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11 Die Of Suspected Nipah Virus In Kerala Spread By Fruit Bats

DIVYIA ASTHANA | 0
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| May 21 , 2018 , 10:27 IST

The relatively unknown Nipah virus, which was first detected in Malaysia in 1998 according to the World Health Organisation, is suspected of having killed a total of 11 people Kerala's districts of Kozhikode and Malappuram as of Monday.

As per Doctors, the Nipah virus is spread by fruit bats and can be contracted by humans consuming fruits or vegetables half-eaten by the fruit bats.

The infection initially began from 3 members of a family near Perambra in Kozhikode district of Kerala, where it was confirmed to be the Nipah virus infection, and soon after 8 others died of similar symptoms in Kozhikode and Malappuram.

“We got the report from the National Institute of Virology, Pune, on Sunday night, confirming Nipah virus infection in the blood samples of the three persons who had died initially. Now, four more persons who were allegedly in contact with the deceased have died at the Medical College,” Kozhikode district medical officer Jayasree V said to Indian Express.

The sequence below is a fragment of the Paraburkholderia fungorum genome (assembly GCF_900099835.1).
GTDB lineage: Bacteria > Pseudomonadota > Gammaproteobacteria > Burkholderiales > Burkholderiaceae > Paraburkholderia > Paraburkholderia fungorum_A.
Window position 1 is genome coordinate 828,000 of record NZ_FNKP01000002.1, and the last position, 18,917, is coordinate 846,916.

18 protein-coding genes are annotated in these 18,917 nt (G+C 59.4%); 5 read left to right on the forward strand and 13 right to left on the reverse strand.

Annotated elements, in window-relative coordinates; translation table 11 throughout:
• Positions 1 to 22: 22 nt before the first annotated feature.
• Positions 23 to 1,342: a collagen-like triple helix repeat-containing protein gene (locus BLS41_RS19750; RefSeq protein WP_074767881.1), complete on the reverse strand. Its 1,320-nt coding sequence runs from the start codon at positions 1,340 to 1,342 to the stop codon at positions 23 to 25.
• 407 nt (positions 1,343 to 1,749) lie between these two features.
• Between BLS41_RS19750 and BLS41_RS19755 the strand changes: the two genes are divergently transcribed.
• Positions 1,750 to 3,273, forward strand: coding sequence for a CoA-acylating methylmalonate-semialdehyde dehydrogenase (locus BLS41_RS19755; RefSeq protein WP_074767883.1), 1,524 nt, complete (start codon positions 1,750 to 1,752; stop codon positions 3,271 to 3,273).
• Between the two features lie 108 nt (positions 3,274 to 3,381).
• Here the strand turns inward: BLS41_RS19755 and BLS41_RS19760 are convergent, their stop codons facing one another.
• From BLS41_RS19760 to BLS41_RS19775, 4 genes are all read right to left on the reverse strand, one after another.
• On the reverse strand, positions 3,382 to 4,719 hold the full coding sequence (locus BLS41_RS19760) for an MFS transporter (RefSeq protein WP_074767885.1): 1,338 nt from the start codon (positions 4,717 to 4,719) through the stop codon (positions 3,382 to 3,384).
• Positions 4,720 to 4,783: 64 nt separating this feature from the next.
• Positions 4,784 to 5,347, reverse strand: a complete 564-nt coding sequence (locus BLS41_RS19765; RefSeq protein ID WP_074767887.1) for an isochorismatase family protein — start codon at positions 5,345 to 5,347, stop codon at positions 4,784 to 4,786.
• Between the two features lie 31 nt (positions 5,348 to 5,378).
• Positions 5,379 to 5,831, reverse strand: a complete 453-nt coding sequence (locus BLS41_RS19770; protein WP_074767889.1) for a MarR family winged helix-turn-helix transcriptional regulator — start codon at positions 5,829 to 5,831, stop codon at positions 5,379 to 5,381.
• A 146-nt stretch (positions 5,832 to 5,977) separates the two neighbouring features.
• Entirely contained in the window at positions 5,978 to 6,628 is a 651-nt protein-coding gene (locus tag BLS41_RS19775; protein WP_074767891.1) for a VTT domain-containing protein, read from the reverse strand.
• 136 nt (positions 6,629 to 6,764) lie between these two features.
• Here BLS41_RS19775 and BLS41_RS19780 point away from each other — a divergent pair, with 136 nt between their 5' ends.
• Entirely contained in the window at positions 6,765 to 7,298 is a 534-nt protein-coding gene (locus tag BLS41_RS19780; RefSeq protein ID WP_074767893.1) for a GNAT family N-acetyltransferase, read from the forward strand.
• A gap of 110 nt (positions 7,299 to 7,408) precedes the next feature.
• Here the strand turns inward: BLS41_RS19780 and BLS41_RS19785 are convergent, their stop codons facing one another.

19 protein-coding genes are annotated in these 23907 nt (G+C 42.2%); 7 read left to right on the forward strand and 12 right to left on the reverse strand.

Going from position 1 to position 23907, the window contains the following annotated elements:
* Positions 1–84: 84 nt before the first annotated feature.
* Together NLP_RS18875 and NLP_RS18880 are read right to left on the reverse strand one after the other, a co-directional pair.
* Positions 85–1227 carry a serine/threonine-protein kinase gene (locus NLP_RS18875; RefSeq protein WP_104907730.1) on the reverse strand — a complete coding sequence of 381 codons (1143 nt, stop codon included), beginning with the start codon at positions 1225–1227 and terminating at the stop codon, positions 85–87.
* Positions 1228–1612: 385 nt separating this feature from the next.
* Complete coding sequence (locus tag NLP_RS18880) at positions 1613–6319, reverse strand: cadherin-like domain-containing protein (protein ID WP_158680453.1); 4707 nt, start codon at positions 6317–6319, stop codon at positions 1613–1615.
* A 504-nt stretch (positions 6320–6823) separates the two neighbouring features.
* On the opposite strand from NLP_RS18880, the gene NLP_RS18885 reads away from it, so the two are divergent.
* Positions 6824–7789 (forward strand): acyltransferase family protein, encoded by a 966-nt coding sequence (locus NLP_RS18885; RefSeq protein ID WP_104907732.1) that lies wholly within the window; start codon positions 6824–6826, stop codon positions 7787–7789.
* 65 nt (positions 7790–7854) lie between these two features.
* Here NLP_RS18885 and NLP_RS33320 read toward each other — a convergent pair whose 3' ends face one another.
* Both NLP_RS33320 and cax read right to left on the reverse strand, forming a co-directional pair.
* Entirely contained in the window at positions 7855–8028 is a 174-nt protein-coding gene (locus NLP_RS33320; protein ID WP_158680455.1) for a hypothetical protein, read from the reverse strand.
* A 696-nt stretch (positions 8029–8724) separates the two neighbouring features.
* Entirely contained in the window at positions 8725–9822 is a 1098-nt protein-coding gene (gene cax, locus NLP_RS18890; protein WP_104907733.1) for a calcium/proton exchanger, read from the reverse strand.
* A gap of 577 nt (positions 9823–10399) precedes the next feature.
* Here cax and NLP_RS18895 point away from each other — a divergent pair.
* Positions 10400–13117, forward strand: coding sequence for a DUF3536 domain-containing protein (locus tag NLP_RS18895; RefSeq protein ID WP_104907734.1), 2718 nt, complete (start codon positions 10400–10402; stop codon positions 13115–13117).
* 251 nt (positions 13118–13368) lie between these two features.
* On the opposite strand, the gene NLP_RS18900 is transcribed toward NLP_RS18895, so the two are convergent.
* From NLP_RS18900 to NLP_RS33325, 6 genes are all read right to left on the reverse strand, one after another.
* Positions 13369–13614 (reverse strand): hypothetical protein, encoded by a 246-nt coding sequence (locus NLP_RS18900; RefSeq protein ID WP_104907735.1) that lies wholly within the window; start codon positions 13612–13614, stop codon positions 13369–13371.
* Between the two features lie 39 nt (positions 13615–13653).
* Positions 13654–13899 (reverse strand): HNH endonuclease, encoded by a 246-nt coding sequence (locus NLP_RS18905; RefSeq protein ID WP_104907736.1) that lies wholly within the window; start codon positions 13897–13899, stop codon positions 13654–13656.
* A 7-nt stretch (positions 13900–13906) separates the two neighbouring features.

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“Through secretions, the virus could spread from one person to another. It is a serious situation but there’s no need to panic. All those persons who were reportedly in contact with the infected are being closely monitored. We have asked the medical personnel to use all safety gear such as gloves and masks while dealing with potentially infected persons," she said.

"The collector has already ordered the area around the home of the family with the initial deaths to be cordoned off,” Jayshree added.

The Nipah virus is named after the Sungai Nipah village in Malaysia where the outbreak was first spotted when farmers working with pigs got infected. Since the virus is not believed to be airborne, it's transmitted by physical contact.

Neighbours speaking to medical officials reportedly said that the first 3 victims of Nipah virus in Kerala, brothers Swalih and Sabith and their paternal aunt Mariyam, consumed fruits they had picked up from a compound where they were building a house.

Symptoms of the Nipah virus are similar to those of viral fever, including headache, fever, vomiting and dizziness as well as possible disorientation, mental confusion, coma and possibly death. In the Malaysia outbreak, up to 50 percent of the confirmed human cases resulted in death.

There is no specific treatment for Nipah virus with only intensive supportive care available.